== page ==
A Blog by International Students at Leiden University
You may have noticed that a great many of my posts revolve around Dutch TV. This is not only because of my impressive capacity to lock myself away in my flat for days on end with nothing except the box for company, but also because Nederlandse TV is so consistently surprising that I’m afraid to prise myself away from the screen in case I miss something mind-blowing. Remember, this is the country that broadcasted two TV presenters chomping down on chunks of each other’s flesh in front of a live audience as a stunt on the aptly named series Proefkonijnen (Guinea Pigs). Not to get side-tracked, but I feel that I must share with you what one of the aforementioned amateur cannibals, Dennis Storm, said about their little exploit:
“There’s nothing really special about human meat [although] it is weird to look into the eyes of a friend when you are chewing on his belly. It was just a few centimetres of meat – and now I have a good story about the scar”.
Wasn’t that a nice detour? I won’t taint this blog by posting a link to the video of this grim feat, but for those of you with more morbid curiosity than sense (I confess, I’m one of you), the footage is readily available online.
Anyway, in amongst all the oddities and ‘fantastic for all the wrong reasons’ programming I have found a gem, a treasure, a lady with international appeal. She doesn’t eat human flesh, she doesn’t proclaim her patriotism through the medium of nationalistic game shows – she doesn’t even indulge in that time-honoured Hollandse tradition of sexually harassing farmers. She is Wendy van Dijk, and she is a genuinely hilarious comedienne.
Wendy is most famous for secreting her golden locks under a severe black wig, camouflaging her Caucasian features beneath a veneer of white powder and pretending to be Japanese. Bear with me. In the guise of Ushi Hirosaki, Wendy poses as a Japanese journalist working for Tokyo Broadcasting, a ruse which lets her submit a glut of hapless celebrities to lines of questioning and general whackiness that it would be impossible for anyone else to achieve. The best part of all of this is that the interviews are conducted in English, frequently with British or American celebrities, which means us international types can get in on the joke possibly even before the Dutch audience the show is aimed at.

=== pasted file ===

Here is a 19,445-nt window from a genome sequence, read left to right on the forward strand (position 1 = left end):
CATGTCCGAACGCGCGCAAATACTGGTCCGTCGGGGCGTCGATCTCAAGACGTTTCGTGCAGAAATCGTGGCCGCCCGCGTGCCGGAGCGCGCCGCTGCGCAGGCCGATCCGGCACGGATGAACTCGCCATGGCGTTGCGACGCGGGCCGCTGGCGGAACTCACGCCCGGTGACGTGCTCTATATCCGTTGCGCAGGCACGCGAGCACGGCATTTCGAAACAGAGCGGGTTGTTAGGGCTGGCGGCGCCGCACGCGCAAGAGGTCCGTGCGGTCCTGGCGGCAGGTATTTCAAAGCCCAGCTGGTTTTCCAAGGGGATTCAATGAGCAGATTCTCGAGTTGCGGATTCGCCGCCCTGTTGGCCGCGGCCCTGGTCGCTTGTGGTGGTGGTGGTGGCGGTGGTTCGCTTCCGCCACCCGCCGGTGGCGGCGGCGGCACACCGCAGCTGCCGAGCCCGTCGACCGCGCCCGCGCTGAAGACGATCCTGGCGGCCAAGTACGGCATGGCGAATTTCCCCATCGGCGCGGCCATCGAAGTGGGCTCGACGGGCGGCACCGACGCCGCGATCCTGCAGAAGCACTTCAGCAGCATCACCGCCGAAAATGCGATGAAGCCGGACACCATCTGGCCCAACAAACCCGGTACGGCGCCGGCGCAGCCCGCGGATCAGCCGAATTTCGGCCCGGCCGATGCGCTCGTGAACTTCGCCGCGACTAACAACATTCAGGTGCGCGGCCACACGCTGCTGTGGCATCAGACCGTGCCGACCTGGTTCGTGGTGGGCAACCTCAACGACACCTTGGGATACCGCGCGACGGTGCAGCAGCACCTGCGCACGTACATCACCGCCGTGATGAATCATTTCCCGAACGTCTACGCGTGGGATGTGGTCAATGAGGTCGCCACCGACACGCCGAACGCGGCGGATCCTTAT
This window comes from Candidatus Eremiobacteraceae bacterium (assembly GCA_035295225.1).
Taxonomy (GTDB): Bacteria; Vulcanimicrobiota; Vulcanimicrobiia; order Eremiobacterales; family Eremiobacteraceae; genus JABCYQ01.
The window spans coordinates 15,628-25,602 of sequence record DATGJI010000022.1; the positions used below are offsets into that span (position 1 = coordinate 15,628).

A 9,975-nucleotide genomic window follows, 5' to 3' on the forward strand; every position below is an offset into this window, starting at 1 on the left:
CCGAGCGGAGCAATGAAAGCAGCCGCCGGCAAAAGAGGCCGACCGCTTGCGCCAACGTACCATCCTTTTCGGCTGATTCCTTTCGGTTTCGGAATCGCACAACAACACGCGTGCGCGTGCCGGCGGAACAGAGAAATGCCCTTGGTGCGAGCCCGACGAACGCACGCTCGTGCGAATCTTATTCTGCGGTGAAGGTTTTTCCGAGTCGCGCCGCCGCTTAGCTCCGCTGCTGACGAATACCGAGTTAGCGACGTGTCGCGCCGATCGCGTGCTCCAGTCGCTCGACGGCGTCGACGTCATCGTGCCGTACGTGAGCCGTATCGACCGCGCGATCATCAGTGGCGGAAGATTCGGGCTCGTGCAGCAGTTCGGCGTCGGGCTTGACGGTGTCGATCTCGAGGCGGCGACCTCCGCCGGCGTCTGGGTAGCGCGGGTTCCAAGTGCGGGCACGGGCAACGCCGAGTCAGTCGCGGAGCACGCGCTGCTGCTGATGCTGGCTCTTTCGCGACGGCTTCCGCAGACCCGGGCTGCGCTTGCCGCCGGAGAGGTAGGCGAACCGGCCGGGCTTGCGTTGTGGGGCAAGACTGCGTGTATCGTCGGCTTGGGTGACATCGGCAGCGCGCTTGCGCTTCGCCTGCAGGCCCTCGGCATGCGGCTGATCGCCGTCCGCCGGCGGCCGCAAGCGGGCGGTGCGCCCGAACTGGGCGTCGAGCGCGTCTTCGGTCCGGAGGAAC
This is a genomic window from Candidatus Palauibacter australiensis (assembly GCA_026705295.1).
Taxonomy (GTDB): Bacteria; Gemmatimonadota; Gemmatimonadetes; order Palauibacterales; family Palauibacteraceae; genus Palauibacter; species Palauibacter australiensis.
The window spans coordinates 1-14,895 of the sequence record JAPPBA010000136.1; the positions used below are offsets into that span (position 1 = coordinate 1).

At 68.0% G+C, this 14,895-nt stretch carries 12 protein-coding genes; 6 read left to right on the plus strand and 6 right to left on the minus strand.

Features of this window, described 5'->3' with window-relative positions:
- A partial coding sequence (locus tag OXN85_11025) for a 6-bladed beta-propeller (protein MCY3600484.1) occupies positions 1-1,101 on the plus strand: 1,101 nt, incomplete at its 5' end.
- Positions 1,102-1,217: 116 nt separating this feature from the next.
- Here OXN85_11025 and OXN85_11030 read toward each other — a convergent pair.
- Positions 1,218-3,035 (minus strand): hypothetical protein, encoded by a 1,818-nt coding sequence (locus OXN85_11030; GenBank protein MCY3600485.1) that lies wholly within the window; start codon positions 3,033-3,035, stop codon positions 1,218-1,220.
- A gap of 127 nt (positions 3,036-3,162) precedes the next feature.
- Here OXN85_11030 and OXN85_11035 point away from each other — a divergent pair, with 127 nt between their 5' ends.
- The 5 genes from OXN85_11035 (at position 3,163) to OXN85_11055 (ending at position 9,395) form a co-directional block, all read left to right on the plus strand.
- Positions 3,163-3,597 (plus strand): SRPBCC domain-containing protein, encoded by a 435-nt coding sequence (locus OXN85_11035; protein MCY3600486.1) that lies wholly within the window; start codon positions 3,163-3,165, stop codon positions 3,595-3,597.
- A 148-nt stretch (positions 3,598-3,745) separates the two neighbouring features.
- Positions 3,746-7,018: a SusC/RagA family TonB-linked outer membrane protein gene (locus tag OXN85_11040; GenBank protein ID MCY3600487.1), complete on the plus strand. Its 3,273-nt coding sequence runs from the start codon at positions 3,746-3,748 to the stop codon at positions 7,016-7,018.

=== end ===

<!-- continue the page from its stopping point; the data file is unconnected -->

Being confronted with a barely comprehensible Japanese reporter (“Solly, my Engrish is not so very bad!”) asking bizarre and faintly inappropriate questions tends to either bring out the best or the worst in the unlucky celebrity victims.
Here’s Jamie Oliver having a whale of time…
…while will.i.am looks distinctly uncomfortable, at least so far as I can tell behind those ridiculously oversized glasses that appear to be glued to his face.
Unsurprisingly in this increasingly hypersensitive world, there’s been a bit of a ruckus over Wendy’s act, but the whole thing is done in such a cheerful and carefully-managed manner that I really think such concerns are unfounded. Much like with the kerfuffle around Zwarte Piet, it seems that some people aren’t happy unless they’re painting light-hearted entertainment with the brush of controversy.
If you remain unconvinced, look up Ushi interviewing Adele, Lionel Richie, La Toya Jackson, Geri Halliwell and Donny Osmond on Youtube. If the sight of poor Donny so bewildered by the interview that he collapses into hysterical laughter for the better part of 10 minutes doesn’t bring a smile to your face, nothing will. While the means may be unusual, even questionable, the ensuing hilarity is undeniable.
You say this is carefully managed, but imagine this for a second.
On British TV, a young white lady does a very unconvincing impression of a journalist from India, complete with semi-accurate costume (a bit of face paint or fake tan, perhaps), mannerisms that are vaguely based a stereotype of cheerful hotheadedness, and a very, very poorly executed Indian accent. She does interviews with celebrities in which she acts naive and ineloquent. Hilarious embarrassment and toilet humour ensues. The show is a big success, and many of your friends and colleagues celebrate it by imitating the poorly executed Indian accent.
If that program became controversial, would you still blame an ‘increasingly hypersensitive world’? Or would you be a bit more likely to dismiss it as banal, or poorly thought through, or insensitive to Asians, or even just plain old racist?
Thanks for the response, it’s always good to have one’s opinions challenged. However, while I can see that there is potential for the Ushi act to be offensive, I would maintain that the show is very carefully managed. Were the purpose to poke fun at the Japanese or their culture I would of course share your concerns, but the viewer is never encouraged to laugh at Ushi, only at the reactions of her guests. At least to my eyes, there is no malicious intent in the show at all and it is always the hapless celebrities who find themselves “the butt of the joke”. As such, I don’t personally see grounds for accusations of racism, and I’m sure that is the last thing that Wendy herself had in mind.